I believe in book magic. When I was younger I used to go to Barnes & Noble or other bookstores with nothing in mind, and see what jumped out at me. I firmly believe this is one of the best ways to buy books, and it almost never fails to bring me some gems that end up becoming some of my all-time favorite books. The Book of Speculation is one of those books.
I heard about this book a year ago, read the description, and wrote it on my to-buy book list. Then I completely forgot about it. A few weeks ago I was browsing the bookstore looking for a birthday present to buy myself, and The Book of Speculation drew me in. I bought it, and then later remembered that it had been on my book list for months. It seemed like it had found its way to me, which is spooky considering that this is precisely the premise of the novel.
The Book of Speculation is narrated by a man named Simon Watson in his late twenties to mid thirties living in a beach town on Long Island. His mother drowned herself and his father wasted away shortly after, leaving him to take care of his sister Enola when he was still a teenager. Now Enola has fled their home, and Simon is a librarian living alone. The narrative begins when Simon receives a very old book in the mail, sent to him by a aging bookseller who thought the book has some connection to Simon’s family.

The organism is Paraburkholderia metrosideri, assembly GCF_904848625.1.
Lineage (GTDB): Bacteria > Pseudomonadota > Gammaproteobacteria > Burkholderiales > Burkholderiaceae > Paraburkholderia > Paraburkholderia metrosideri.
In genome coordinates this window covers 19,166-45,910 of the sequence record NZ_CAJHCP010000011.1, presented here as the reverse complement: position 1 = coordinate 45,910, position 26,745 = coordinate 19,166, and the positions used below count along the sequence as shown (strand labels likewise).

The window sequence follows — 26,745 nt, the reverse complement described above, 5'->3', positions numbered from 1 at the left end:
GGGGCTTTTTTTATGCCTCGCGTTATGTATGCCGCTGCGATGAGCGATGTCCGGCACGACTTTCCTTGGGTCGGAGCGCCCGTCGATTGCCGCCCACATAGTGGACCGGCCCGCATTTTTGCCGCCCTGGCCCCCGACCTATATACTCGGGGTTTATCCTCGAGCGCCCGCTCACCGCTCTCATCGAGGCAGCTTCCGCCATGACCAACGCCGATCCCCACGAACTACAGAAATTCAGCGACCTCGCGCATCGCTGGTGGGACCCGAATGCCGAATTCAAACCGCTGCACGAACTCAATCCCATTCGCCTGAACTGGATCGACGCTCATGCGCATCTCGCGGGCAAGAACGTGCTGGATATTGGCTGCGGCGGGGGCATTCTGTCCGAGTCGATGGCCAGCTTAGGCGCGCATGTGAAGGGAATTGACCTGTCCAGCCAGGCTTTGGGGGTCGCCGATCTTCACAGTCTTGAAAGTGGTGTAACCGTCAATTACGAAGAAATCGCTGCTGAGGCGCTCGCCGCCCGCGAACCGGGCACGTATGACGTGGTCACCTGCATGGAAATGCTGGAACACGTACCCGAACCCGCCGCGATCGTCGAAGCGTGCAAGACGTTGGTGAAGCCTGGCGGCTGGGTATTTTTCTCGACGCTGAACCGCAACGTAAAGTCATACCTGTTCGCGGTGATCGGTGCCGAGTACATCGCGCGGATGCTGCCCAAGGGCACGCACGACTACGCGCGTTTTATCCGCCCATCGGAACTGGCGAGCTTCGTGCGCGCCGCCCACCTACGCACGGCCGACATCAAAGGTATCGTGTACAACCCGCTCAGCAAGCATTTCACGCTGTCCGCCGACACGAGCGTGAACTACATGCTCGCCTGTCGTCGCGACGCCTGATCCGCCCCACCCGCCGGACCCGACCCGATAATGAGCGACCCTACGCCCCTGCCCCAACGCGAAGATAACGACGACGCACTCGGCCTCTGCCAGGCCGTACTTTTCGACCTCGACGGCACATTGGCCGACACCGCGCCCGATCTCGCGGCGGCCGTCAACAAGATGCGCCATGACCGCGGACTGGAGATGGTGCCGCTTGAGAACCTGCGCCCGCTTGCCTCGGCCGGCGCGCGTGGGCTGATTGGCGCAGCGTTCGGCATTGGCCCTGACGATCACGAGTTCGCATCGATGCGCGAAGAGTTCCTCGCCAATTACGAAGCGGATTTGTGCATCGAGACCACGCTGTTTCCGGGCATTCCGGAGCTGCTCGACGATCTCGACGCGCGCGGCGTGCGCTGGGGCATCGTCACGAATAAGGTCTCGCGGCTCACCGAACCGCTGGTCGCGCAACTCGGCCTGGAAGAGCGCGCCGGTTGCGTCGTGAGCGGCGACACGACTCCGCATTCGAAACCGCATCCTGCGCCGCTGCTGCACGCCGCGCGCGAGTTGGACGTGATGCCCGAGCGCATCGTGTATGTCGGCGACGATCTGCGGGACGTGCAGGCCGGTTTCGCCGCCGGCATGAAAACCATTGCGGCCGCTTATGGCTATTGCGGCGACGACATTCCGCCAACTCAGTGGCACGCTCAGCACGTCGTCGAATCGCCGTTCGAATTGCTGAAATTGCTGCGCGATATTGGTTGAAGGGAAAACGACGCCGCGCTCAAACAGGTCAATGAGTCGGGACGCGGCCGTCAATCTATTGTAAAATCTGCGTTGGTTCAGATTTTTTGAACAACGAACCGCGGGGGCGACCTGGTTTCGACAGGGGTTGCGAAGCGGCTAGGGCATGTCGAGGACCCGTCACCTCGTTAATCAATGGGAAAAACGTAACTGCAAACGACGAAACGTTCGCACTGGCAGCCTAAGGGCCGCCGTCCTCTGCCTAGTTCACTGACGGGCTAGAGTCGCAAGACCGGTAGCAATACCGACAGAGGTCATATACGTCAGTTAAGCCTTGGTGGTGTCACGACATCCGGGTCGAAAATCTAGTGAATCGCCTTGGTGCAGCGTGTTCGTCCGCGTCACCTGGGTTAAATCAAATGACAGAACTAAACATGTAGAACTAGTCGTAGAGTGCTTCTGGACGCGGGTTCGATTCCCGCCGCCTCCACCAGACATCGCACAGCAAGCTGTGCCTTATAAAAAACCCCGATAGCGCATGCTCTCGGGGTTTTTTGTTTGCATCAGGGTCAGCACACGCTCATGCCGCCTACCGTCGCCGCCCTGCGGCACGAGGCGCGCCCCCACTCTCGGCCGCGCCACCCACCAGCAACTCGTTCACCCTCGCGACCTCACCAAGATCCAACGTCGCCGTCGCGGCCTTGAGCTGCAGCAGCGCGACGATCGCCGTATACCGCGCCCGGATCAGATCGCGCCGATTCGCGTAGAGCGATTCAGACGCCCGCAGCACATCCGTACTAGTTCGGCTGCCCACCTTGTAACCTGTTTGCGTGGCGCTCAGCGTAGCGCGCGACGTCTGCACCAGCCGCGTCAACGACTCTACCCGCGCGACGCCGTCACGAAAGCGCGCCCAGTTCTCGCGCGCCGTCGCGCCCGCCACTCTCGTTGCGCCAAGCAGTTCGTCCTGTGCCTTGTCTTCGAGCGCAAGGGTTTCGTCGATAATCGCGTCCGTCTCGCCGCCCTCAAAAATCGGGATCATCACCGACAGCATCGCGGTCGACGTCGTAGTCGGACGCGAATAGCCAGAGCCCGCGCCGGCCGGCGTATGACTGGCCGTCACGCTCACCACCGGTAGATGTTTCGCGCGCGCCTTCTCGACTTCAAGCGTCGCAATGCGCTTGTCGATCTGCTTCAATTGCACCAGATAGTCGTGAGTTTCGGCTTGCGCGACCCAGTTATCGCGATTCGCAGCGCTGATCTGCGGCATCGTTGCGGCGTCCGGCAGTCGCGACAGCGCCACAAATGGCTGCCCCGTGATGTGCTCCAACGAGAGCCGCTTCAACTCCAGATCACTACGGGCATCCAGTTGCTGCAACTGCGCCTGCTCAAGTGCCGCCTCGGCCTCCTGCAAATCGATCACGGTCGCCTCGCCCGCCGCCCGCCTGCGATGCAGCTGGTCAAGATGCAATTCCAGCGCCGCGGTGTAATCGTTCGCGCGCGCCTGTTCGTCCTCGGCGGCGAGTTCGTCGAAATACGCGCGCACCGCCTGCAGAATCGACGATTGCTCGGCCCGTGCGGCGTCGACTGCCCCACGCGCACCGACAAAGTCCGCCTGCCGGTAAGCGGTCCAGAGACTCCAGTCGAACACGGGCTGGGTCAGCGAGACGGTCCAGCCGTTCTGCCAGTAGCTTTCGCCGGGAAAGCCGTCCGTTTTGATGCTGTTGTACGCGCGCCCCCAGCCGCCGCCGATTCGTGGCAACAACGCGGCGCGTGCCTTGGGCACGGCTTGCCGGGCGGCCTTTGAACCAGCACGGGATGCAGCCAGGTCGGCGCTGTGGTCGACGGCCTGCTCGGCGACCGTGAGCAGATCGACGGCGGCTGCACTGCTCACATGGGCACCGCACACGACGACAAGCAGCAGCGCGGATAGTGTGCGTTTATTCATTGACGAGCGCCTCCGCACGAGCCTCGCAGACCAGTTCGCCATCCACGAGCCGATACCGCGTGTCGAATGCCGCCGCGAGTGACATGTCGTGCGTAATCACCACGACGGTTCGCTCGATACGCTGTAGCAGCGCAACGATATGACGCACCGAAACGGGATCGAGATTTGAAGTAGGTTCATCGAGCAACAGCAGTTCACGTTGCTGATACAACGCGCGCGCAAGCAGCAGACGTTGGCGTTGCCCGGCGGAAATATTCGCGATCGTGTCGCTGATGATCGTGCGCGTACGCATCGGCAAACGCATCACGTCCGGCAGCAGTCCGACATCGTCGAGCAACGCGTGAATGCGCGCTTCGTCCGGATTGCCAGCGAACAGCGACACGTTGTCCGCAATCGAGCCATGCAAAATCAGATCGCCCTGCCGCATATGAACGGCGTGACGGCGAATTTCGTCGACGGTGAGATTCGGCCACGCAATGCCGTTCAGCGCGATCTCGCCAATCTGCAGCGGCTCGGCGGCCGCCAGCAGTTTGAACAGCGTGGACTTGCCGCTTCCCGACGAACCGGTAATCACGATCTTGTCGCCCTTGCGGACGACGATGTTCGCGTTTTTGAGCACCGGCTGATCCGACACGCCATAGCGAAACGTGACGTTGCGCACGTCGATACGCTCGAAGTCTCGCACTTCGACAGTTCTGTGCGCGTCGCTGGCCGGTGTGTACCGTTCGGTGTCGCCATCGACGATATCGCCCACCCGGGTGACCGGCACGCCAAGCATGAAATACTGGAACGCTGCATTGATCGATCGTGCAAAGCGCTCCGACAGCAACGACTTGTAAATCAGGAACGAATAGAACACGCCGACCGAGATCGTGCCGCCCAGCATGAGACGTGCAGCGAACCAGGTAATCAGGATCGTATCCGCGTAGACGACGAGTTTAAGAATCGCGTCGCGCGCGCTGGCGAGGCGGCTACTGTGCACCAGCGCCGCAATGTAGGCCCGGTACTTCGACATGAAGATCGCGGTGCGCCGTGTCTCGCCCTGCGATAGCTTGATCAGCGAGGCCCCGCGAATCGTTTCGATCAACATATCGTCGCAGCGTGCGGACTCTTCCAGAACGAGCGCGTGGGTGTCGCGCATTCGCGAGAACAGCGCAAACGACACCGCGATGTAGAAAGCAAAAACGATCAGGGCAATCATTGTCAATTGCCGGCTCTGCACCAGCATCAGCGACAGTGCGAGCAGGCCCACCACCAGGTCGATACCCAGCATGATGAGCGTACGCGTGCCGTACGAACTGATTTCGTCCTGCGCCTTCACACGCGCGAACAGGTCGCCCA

Simon discovers that the book is the journal and log of a circus owner living in post-Revolution America in the 1700s. Within its pages are tales of the circus and also of Simon’s ancestors. Slowly, Simon discovers that every single one of his female ancestors have died from drowning on the exact same date—July 24th. As Simon begins to piece together this shocking coincidence, his sister returns home acting odd, and Simon realizes that July 24th is only a few days away. The book holds the key to piecing together what may be a centuries-long curse on his family, and he scrambles to break the curse before his sister becomes its next victim.
I absolutely loved this story because it perfectly captures the magic of books and of history. It also brings to life a vivid portrait of circus and carnival life in the 1700s, and is beautifully written. I also loved all of the characters: they’re all complex and sympathetic, without being too simplistic. There’s a thread of magic woven into the book, and it completely enchanted me.
“Once you’ve held a book and really loved it, you forever remember the feel of it, its specific weight, the way it sits in your hand.”
“We carry our families like anchors, rooting us in storms, making sure we never drift from where and who we are. We carry our families within us the way we carry our breath underwater, keeping us afloat, keeping us alive.”
“Perhaps the book opened a door; books have a way of causing ripples.”
Buy this book on Amazon!